The latest advances in the information society are having consequences on public health and the environment in the Republic of Congo. As Africa makes progress in reducing the digital divide, electronic waste (ewaste) – discarded computers, mobile phones, etc. – is becoming a real concern. In the Congo, the concern is due in part to the lack of adequate management and treatment of ewaste, and in part to the lack of adequate policy in this area.
This report identifies problems relating to ewaste management in the Congo, and aims to raise awareness among policy makers and other stakeholders about the link between ewaste and environmental pollution in the country.
The methodology adopted for this research is a participatory approach. We first collected data relating to legislation on waste management and then held meetings with various government officials and private stakeholders, including managers of internet cafés and electronics repairers.
Policy and legislative context
The Congo, like other African countries, formalised the preservation of a healthy environment by including requirements in this regard in its Constitution of 20 January 2002. According to Article 35: "Every citizen has the right to a healthy, satisfying and sustainable environment and has the duty to defend it. The State shall protect and preserve the environment."
Section 36 in turn states that "the conditions of storage, handling, disposal and incineration of toxic waste, pollutants or radioactive waste from factories and other large or small-scale industrial entities on the national territory are governed by law." 1
Internationally, the Congo has ratified and signed the Basel Convention on the Control of Transboundary Movements of Hazardous Wastes and Their Disposal.
Law 003/91 of 23 April 1991 on environmental protection undertakes, among other things, to "prevent and combat damage to the environment and the health of persons or their property."2 However, this law does not address the issue of ewaste specifically. In fact, sections VII and VIII of the Act only address the issue in a general way, referring to municipal waste and hazardous nuclear and industrial waste, or other waste of a similar nature.
All this amounts to a legal vacuum in ewaste handling, exacerbated by the fact that the country must continually adapt to the progress of science and new technologies.
Definition of e-waste
The concept of ewaste in the context of this report includes all waste emanating from electronic and computing devices and their components; that is to say, it involves the disposal of things like PCs, printers and mobile phones, as well as other hand-held electronic devices and IT peripherals. One notable difference between electronic and other categories of waste is that it is composed of a complex assembly of different kinds of materials: a mixture of recyclable materials (plastic, glass, copper, aluminium, gold, silver, palladium or platinum, indium, tellurium) and hazardous materials (mercury, cadmium and lead, amongst others).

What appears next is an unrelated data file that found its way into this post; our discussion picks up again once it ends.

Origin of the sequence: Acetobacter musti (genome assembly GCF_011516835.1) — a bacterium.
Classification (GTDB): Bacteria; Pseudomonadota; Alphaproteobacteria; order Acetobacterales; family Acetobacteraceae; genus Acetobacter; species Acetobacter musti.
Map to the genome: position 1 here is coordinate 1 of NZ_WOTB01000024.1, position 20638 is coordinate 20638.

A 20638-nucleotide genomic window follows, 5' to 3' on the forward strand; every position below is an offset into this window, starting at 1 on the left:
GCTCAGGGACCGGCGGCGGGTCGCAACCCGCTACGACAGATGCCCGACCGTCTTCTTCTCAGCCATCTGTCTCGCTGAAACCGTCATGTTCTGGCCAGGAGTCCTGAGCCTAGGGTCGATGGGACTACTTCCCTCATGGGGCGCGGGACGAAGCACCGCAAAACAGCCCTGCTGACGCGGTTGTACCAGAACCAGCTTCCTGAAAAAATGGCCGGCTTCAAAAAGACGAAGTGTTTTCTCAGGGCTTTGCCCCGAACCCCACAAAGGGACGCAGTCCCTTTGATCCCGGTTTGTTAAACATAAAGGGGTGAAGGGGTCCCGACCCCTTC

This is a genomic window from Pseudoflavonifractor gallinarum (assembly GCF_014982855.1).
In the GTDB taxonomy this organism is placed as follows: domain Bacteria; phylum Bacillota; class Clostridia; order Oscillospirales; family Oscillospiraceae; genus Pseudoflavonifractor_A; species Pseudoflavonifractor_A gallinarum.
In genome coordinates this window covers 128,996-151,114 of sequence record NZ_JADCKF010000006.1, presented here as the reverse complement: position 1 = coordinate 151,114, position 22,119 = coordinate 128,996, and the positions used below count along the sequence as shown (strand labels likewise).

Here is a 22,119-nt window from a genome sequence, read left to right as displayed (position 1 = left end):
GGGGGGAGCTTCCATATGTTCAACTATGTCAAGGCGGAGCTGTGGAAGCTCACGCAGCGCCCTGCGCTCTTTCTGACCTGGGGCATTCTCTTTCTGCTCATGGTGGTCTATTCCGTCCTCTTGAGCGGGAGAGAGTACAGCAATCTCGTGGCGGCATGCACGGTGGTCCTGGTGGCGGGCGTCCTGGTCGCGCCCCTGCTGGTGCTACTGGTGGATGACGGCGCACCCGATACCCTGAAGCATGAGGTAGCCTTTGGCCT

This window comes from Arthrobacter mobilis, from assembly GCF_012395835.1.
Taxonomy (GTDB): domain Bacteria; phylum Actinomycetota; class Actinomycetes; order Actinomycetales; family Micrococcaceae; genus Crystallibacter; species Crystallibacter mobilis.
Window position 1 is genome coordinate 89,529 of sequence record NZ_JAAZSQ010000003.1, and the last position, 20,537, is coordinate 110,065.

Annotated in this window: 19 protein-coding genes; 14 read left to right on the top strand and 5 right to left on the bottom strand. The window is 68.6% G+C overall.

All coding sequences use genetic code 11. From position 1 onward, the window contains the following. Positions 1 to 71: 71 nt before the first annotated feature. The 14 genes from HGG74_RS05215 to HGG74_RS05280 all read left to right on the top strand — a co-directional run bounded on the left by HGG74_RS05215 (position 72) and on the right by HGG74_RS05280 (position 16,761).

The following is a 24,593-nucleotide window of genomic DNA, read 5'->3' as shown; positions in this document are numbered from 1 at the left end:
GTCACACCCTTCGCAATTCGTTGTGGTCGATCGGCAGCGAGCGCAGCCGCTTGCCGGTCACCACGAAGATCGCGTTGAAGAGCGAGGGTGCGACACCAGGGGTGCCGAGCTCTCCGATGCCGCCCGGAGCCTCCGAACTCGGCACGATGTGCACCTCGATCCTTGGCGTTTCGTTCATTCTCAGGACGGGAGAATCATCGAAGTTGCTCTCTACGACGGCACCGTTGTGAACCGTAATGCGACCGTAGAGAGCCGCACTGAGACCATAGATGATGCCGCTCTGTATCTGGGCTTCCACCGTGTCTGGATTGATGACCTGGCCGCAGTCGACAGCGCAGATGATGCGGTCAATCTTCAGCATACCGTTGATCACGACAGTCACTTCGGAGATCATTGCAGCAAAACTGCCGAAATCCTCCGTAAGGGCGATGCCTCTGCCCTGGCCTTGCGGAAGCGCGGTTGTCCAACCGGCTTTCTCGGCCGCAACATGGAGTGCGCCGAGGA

General waste management
The issue of e-waste management in the Republic of Congo cannot be addressed properly without prior review of general waste management, which is a municipal service. This service is offered both by the municipality itself and through public service concession. In the first instance there is direct intervention of the city in organising and financing waste collection, removal, disposal and recycling. Public service concession is an administrative contract under which the city delegates these activities to third parties.
Waste management in the country has been through several stages. Before 1980, management was under municipal control: appropriate vehicles were put to use for collecting rubbish in streets and local markets. After 1980, these activities weakened due to a lack of funding.
The outsourcing of waste management has existed since a 2008 agreement between the city of Brazzaville and the subsidiary of a privately owned German company to provide service for Brazzaville only. Other cities do not yet have specific policies: associations and individuals collect waste for disposal in landfills. Consequently, the tragic sight of piles of rubbish can often be seen in Congolese cities, out in the open, at entrances to lanes and next to public byways. 3
E-waste in the Congo
The issue of e-waste in the Congo raises several questions: Where does ewaste come from and who are its main generators? What practices are encountered in this area? What is the point of view of governments and civil society?
Where does e-waste come from?
An analysis of e-waste in the Congo requires an understanding of how computer and electronic equipment is acquired and who the main generators of electronic waste are.
Firstly, to help reduce the digital divide between North and South, used electronic and computing equipment is exported from developed countries to African countries, including the Congo, sometimes in the form of donations to NGOs. Secondly, because of the high cost of electronic and computer products, consumers prefer second-hand devices of lower quality. This means that in general the life of hardware is reduced to a maximum of only two years, after which time the equipment becomes waste.
Moreover, the Congolese market for electronic devices such as mobile phones is supplied by counterfeit products whose shelf life is short, and there is no effective control over the quality of imported products. As a result, these devices are quickly reduced to waste, as consumers are estimated to only use them for a maximum period of two years.